Paradigm shift on nuclear power
After four decades, the Philippines is tapping nuclear power again as a viable alternative source of energy.
Last week, Energy Secretary Raphael Lotilla signed an agreement with the United States government for the export of nuclear technology and materials to the Philippines.
The technology-sharing arrangement would enable the Philippines to develop small modular nuclear reactors and other civilian nuclear energy infrastructure.
They are expected to boost the country’s energy resources and reduce its dependence on coal-powered generators that are harmful to the environment.
Recall that, in the past, whenever the Philippines suffered from low energy supply that resulted in power shutdowns (or brownouts), nuclear energy was repeatedly suggested by lawmakers and the business sector as a possible solution to the problem.
But those proposals did not gain traction because of fears that the Chernobyl nuclear plant disaster in 1986 that resulted in the death of scores of people and made its surrounding areas inhospitable might be repeated.
Besides, the Philippines’ initial attempt on nuclear energy, through the Bataan Nuclear Power Plant (BNPP), was marred by allegations of corruption and safety concerns. History might repeat itself.
That $2.3-billion plant failed to supply any energy and had been mothballed since its construction in 1984.
The negative reports about nuclear plants, which sometimes included gruesome photos of persons who were exposed to radioactive materials, have made nuclear energy unpopular or dreadful to many Filipinos. In light of the proven adverse effects of burning coal (and other fossil-based materials) on the climate and the high demand for energy to meet the country’s industrial and commercial needs, it’s time to have a paradigm shift on nuclear technology. For decades, the dry (or so-called summer) seasons in the country had been marked by chronic inadequate power supply due to low water in antiquated water dams or the shutting down of power plants for maintenance or emergency repair purposes.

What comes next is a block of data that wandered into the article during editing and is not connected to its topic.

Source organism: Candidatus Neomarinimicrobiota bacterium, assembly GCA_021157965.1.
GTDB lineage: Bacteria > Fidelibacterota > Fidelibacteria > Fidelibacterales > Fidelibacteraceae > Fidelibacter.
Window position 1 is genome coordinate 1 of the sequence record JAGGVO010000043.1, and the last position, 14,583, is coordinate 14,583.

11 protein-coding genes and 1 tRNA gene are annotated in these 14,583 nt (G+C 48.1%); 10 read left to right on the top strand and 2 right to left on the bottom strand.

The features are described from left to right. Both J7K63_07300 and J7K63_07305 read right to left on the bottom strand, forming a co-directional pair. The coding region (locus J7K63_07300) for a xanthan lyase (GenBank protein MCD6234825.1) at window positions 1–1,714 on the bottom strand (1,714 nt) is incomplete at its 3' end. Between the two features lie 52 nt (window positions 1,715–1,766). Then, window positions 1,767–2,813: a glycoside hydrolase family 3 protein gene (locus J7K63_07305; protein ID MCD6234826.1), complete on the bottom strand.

This had resulted (and which continues up to the present) in power shutdowns in residential, commercial and industrial areas. For the business sector, every power interruption, regardless of its duration or even if with advance warning, represents substantial losses in productivity and additional operating costs.
What’s more, the unreliability of energy is a major disincentive to the entry of foreign investments in the country. Maintaining gasoline-fed power generators to minimize work disruption in case of brownouts is costly and, worse, gives rise to safety and health issues.
There is no question the Chernobyl nuclear plant disaster is a cause for serious concern. Its tragic human and environmental consequences cannot be ignored.
But after 37 years, it is reasonable to assume that the world’s nuclear experts have learned from it and have come up with measures that should be followed to prevent its recurrence.
Note that when an airplane crashes due to a technical malfunction, there is no call for the abolition of air travel. Instead, the cause of the disaster is analyzed and steps are taken by authorities to avoid it from happening again.
The fact that countries that maintain nuclear plants to meet their energy needs continued to do so despite the Chernobyl meltdown should be food for thought to skeptics of nuclear energy. The concern raised that the construction of modular nuclear facilities could be marred by the same corruption that allegedly accompanied the construction of the BNPP is understandable.
Every centavo lost to corruption is money taken from the pocket of Filipino taxpayers.
There is a big difference, however, between the time the BNPP was constructed and today. At that time, the country was under martial law and questioning public works was a perilous act.
But things are different now. Any hint of corruption in the construction of those facilities would surely invite attention from Congress, business organizations and traditional and social media. INQ
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